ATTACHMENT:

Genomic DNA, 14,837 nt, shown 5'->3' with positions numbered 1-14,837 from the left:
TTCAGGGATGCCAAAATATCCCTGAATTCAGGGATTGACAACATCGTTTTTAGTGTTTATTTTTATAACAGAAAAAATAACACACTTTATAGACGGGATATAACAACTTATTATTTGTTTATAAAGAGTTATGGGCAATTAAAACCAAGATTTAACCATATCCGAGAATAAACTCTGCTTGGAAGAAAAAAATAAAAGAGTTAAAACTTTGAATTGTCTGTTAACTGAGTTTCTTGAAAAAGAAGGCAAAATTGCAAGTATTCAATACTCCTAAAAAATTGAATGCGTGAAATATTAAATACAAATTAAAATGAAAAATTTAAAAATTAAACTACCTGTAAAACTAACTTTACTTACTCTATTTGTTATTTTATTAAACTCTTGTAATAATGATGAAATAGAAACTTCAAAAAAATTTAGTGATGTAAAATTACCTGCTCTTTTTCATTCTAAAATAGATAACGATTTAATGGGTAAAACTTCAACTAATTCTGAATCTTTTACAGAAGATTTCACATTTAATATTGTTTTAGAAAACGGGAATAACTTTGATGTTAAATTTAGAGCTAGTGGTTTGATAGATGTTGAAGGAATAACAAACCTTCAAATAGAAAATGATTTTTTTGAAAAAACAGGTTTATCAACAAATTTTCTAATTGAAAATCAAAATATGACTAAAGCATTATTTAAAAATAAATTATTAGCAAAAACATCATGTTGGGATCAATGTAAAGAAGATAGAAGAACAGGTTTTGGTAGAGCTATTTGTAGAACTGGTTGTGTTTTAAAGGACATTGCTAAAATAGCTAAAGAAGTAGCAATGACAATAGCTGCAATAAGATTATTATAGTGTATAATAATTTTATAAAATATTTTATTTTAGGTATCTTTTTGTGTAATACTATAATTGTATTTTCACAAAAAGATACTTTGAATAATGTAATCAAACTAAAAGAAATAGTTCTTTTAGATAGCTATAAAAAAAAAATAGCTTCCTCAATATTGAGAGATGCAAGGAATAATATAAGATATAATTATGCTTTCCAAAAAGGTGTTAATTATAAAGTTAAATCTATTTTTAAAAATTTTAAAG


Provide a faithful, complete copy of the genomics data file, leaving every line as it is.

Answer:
Genomic DNA, 14,837 nt, shown 5'->3' with positions numbered 1-14,837 from the left:
TTCAGGGATGCCAAAATATCCCTGAATTCAGGGATTGACAACATCGTTTTTAGTGTTTATTTTTATAACAGAAAAAATAACACACTTTATAGACGGGATATAACAACTTATTATTTGTTTATAAAGAGTTATGGGCAATTAAAACCAAGATTTAACCATATCCGAGAATAAACTCTGCTTGGAAGAAAAAAATAAAAGAGTTAAAACTTTGAATTGTCTGTTAACTGAGTTTCTTGAAAAAGAAGGCAAAATTGCAAGTATTCAATACTCCTAAAAAATTGAATGCGTGAAATATTAAATACAAATTAAAATGAAAAATTTAAAAATTAAACTACCTGTAAAACTAACTTTACTTACTCTATTTGTTATTTTATTAAACTCTTGTAATAATGATGAAATAGAAACTTCAAAAAAATTTAGTGATGTAAAATTACCTGCTCTTTTTCATTCTAAAATAGATAACGATTTAATGGGTAAAACTTCAACTAATTCTGAATCTTTTACAGAAGATTTCACATTTAATATTGTTTTAGAAAACGGGAATAACTTTGATGTTAAATTTAGAGCTAGTGGTTTGATAGATGTTGAAGGAATAACAAACCTTCAAATAGAAAATGATTTTTTTGAAAAAACAGGTTTATCAACAAATTTTCTAATTGAAAATCAAAATATGACTAAAGCATTATTTAAAAATAAATTATTAGCAAAAACATCATGTTGGGATCAATGTAAAGAAGATAGAAGAACAGGTTTTGGTAGAGCTATTTGTAGAACTGGTTGTGTTTTAAAGGACATTGCTAAAATAGCTAAAGAAGTAGCAATGACAATAGCTGCAATAAGATTATTATAGTGTATAATAATTTTATAAAATATTTTATTTTAGGTATCTTTTTGTGTAATACTATAATTGTATTTTCACAAAAAGATACTTTGAATAATGTAATCAAACTAAAAGAAATAGTTCTTTTAGATAGCTATAAAAAAAAAATAGCTTCCTCAATATTGAGAGATGCAAGGAATAATATAAGATATAATTATGCTTTCCAAAAAGGTGTTAATTATAAAGTTAAATCTATTTTTAAAAATTTTAAAG